Like “automation” or “agile” before it, “workflow” has become a hot topic for marketers and creatives—how to define it, how to simplify it, how to optimize it. That’s because most are finding establishing an effective workflow is clear to their success.
What’s not so clear? How to make the case for a solution that will actually help them make improvements.
Creative workflow management can make the lives of marketers and creatives a whole lot easier (think getting content approvedover 75% faster). But getting buy-in for a new solution from the rest of their organization can seem like a daunting task.
The good news is, it doesn’t have to be. Creative Strategist and InSource President of the Board Andy Brenits and Chief Marketing Officer Alex Withers recently co-hosted a webinar on how marketers and creatives can build a business case that easily convinces their teams, clients, and other stakeholders of the value of creative workflow management. Here’s what they shared.
Drawing from years of experience leading marketing and creative teams, Alex recommends showing how creative workflow management will specifically benefit your team, clients and stakeholders, and the business overall.
“Taking the values creative workflow management delivers—accountability, collaboration, efficiency—and translating them through the lens of all teams involved in the workflow can give you a much stronger business case,” Alex says. “For example, inefficient project kick-offs can hurt internal clients on the marketing team just as much as the creative team. The marketing team can feel like they briefed the creative team very accurately, but if there’s no standardized request form, there’s total ambiguity and lack of clarity on what needs to happen on both sides.”
“Be transparent about risks, considerations, and change you anticipate specific to your team,” explains Alex. “But have a plan for negating them and include that in your business case.”
An experienced design strategist, Andy has also spent years building and leading creative teams.
“As a business leader, there are a lot of things you need to think about before choosing and implementing a new solution,” he says. “Think about your team’s current workflow state. What are you using to manage your process now, and how different will that be from a new solution? What kind of ramp up time are you expecting before everyone is on the new system?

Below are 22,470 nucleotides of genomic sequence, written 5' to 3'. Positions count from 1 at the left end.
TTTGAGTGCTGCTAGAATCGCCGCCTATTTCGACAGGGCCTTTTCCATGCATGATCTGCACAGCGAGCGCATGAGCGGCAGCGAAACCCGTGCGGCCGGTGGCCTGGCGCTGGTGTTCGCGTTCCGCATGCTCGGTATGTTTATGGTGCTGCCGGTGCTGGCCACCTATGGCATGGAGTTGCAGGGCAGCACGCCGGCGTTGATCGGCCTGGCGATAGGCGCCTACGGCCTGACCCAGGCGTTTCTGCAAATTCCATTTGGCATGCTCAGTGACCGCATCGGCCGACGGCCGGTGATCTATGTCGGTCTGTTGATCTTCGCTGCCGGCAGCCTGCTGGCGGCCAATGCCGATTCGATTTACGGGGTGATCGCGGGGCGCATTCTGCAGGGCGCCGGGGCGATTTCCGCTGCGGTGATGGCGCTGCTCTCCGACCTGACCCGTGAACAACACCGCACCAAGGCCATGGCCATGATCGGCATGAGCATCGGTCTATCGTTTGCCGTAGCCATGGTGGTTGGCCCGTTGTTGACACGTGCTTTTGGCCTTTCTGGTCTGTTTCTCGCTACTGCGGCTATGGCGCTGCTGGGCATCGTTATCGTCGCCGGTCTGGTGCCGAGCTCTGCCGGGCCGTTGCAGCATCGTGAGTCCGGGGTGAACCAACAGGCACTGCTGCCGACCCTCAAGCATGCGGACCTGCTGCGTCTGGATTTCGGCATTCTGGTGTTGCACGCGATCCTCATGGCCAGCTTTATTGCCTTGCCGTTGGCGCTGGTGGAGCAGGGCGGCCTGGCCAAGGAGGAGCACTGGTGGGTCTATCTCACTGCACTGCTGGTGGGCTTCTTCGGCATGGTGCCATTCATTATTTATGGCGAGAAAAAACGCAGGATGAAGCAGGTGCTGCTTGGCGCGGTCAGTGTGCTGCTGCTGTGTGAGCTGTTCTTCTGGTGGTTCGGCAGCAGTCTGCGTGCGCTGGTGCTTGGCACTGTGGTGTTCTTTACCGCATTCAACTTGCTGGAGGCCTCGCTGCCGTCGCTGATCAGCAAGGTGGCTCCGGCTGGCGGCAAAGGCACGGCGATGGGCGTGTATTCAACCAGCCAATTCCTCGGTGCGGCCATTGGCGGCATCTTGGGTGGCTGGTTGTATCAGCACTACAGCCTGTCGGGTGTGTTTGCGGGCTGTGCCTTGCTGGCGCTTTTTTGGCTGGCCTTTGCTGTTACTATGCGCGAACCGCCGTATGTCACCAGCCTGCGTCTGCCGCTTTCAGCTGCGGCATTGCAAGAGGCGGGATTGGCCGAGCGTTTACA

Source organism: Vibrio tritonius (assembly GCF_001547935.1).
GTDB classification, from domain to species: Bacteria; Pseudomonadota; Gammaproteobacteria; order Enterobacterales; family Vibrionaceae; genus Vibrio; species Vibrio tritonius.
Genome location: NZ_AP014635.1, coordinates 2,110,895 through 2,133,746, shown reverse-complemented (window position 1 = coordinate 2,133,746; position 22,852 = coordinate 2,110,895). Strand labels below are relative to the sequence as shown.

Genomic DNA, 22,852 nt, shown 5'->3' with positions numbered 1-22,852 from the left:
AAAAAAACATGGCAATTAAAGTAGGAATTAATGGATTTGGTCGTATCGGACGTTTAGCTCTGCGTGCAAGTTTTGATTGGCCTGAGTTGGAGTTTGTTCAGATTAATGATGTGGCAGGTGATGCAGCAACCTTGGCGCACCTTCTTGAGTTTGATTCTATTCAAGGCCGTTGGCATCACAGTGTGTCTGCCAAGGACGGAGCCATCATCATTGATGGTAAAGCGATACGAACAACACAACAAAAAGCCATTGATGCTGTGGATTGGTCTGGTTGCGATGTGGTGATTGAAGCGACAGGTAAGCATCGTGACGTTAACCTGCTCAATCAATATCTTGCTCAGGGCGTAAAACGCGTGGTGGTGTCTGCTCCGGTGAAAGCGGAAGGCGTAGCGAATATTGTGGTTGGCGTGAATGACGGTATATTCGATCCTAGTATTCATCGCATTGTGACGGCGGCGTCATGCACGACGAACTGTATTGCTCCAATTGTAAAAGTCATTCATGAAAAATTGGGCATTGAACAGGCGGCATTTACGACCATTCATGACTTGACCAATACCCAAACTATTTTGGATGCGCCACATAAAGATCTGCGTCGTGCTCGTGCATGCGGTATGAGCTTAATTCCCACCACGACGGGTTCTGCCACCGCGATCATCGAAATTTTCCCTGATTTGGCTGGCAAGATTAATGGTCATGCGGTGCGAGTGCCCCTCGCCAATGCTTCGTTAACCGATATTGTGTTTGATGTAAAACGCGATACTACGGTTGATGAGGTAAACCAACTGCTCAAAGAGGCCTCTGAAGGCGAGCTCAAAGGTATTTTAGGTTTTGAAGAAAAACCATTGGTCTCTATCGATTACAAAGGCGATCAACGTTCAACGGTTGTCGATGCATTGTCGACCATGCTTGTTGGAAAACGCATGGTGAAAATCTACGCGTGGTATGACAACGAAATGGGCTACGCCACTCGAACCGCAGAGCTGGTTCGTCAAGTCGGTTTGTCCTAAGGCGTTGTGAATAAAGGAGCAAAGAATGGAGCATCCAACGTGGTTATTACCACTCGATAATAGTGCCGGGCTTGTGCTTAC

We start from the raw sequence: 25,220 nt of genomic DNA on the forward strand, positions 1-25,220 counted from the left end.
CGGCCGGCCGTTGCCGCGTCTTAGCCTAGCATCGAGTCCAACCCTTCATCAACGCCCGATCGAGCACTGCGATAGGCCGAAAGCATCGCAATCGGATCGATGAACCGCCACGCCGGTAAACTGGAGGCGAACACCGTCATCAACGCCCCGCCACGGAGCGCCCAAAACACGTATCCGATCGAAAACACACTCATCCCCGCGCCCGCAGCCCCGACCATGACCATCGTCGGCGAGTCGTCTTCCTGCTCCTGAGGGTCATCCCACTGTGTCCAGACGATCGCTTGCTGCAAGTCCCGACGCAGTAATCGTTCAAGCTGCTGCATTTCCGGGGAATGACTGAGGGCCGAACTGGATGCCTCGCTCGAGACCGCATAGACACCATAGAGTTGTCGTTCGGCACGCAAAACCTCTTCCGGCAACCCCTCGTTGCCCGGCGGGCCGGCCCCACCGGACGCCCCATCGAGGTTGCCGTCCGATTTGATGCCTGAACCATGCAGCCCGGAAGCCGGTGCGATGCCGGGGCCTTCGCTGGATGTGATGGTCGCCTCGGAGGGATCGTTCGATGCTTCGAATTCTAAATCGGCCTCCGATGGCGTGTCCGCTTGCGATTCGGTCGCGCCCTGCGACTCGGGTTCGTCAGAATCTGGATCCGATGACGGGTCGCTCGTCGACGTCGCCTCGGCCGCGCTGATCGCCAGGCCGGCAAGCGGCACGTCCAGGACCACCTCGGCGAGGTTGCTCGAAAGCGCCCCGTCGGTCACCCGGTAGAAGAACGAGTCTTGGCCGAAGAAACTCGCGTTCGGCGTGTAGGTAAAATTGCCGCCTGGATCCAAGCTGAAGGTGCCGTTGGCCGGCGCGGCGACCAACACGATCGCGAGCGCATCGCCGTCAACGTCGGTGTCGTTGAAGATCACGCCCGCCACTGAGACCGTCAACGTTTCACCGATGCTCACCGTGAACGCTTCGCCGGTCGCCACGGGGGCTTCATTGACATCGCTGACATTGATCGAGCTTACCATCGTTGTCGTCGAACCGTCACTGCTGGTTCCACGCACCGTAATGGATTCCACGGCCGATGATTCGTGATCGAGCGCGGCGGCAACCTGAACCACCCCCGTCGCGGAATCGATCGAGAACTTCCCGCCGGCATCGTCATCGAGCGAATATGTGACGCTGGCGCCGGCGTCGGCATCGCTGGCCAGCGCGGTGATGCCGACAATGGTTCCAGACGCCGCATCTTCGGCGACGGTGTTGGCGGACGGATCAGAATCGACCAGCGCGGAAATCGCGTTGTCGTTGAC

“When I was going through this process with my team, I asked them what they would want in a workflow management solution,” says Andy. “It’s really important to show that you’ve carefully thought through your team’s top priorities as well as yours and then used those to evaluate solutions to help you get buy-in.”
Both Andy and Alex agree that a winning business case clearly demonstrates how the benefits of creative workflow management will translate to the bottom line.
“The C-suite looks at business cases from all over the business,” explains Alex. “Whether it’s the head of marketing operations, the CMO, or the CFO, they always want to see what’s going to be the return on investment.”
Alex recommends thinking through what the problems creative workflow management solves will mean for the business overall.
“There’s a real cost for when deadlines are missed or projects are delayed that creative workflow management can solve for,” he says. “Show how much money the business could have been saved on printing costs, make-goods, or wasted employee time if you had a solution for the past year.”